Gullah Geechee NEW YEAR’S Tradition: “From Whence We Came” | Watch Night + Emancipation Day Celebration

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This New Year’s Eve, the Gullah Geechee Cultural Heritage Corridor Commission invites you to come together with members of Gullah Geechee communities in North Carolina, South Carolina, Georgia and Florida to participate in a celebration that is over 150 years old: the Watch Night service commemorating the date of January 1, 1863 when enslaved people in the Low Country, the Sea Islands and throughout the United States emerged from bondage as a result of the signing of the Emancipation Proclamation.

Though Watch Night has continued to be observed in one form or another in the Corridor, it would appear that its original tie to the Emancipation Proclamation has been largely lost.

WHAT WILL HAPPEN

These community events will take place Sunday, December 31, 2017 and/or Monday, January 1, 2018 at churches, community centers and sites such as old rice plantations. The Watch Night services will generally begin late in the evening on December 31, 2017. What you will experience in the hours leading up to midnight will vary based on custom and practice in each Gullah Geechee community but tradition holds that these services usually involve music, the traditional liturgy and contemplation of what has passed followed by reconciliation and resolutions for the coming year.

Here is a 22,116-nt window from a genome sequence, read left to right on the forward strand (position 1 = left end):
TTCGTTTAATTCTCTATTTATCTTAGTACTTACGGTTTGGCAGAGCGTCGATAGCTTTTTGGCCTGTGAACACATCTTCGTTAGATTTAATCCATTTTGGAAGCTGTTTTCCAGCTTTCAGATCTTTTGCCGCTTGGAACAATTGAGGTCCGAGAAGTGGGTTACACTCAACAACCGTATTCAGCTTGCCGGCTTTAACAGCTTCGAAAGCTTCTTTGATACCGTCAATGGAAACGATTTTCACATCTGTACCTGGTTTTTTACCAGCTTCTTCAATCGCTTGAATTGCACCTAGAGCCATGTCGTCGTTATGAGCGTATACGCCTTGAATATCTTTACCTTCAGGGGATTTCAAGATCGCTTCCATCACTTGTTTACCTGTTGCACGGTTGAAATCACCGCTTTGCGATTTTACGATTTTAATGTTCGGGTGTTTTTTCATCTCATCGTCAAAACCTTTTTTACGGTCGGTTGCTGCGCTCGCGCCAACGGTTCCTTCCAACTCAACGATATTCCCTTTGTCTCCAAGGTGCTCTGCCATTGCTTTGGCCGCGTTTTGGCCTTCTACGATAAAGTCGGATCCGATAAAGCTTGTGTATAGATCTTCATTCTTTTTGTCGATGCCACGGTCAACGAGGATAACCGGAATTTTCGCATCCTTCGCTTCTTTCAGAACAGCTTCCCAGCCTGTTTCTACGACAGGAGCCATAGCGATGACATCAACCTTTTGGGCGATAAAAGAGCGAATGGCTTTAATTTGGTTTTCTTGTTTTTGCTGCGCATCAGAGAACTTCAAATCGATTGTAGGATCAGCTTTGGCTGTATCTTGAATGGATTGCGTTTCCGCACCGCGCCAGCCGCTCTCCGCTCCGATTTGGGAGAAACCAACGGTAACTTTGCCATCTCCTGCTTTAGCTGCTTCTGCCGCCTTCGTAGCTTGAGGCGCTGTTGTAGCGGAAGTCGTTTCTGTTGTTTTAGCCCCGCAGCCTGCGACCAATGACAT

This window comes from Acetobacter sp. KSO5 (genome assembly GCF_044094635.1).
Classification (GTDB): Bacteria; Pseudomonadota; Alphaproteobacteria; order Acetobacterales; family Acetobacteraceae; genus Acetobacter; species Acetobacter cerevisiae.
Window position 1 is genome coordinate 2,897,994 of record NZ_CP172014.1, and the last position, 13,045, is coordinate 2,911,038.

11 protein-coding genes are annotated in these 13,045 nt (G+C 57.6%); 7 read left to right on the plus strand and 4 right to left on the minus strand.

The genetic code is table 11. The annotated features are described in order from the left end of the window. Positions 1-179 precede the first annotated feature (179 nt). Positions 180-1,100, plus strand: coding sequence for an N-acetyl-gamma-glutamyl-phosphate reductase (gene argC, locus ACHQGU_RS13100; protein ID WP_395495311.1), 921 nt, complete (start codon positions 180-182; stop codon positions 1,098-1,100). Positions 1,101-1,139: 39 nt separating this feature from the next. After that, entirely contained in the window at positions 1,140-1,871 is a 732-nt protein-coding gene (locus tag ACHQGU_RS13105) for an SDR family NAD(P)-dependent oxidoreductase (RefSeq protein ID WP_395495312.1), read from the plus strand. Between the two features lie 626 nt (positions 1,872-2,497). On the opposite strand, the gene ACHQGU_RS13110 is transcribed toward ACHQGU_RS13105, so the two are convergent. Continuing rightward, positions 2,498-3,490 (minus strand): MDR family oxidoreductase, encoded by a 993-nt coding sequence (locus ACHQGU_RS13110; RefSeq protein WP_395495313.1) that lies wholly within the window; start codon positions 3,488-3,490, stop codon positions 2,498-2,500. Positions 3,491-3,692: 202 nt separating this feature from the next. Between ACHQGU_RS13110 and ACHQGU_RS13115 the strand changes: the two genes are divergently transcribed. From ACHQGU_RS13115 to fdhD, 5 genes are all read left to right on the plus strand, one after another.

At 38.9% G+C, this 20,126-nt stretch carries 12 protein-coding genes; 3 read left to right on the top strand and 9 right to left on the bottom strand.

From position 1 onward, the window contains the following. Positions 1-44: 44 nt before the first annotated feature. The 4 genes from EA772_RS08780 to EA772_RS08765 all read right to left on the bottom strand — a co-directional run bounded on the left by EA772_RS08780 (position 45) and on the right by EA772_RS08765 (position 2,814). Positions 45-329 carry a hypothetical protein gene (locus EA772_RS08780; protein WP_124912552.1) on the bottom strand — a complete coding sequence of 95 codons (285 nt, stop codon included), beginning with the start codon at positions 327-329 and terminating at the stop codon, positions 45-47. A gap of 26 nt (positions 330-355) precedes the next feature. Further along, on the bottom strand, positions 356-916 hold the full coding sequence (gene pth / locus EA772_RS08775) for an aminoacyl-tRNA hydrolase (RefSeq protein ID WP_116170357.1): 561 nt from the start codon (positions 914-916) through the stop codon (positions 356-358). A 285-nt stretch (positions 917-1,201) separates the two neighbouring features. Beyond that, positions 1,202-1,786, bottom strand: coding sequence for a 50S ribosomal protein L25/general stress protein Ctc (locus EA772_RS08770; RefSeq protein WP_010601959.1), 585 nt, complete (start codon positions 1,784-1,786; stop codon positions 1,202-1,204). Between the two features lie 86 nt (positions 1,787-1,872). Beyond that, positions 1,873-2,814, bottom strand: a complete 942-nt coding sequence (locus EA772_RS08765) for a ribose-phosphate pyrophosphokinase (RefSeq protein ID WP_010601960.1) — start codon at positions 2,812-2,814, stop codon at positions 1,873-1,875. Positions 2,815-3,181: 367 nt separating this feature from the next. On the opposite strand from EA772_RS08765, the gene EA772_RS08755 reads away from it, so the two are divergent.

The Watchmen, elders in the community, will signal when midnight is near. At that time, the community will kneel in prayer to welcome the New Year – and collectively reflect on how on January 1, 1863 the New Year also meant a long-hoped for freedom for millions of African-Americans in the United States. Gullah Geechee people, who have been a part of or have long memories of these traditional celebrations within their communities over the years, will educate others about the traditions, history and significance of what occurred on these days.

HOW TO PARTICIPATE

You can find a growing list of participating sites on our website. We ask that you be mindful that these are important community events that involve long-standing, sacred ceremonies. We ask that you respect the churches and our community partners by being mindful of local customs regarding attire and conduct.

You should also seek permission at least a week in advance from the site if you would like to photograph or videotape any part of these events.

QUESTIONS? Contact the Commission at info@gullahgeecheecorridor.org or 843.818.4587.

THANKS

Development of this program was supported by a generous planning grant from South Carolina Humanities.

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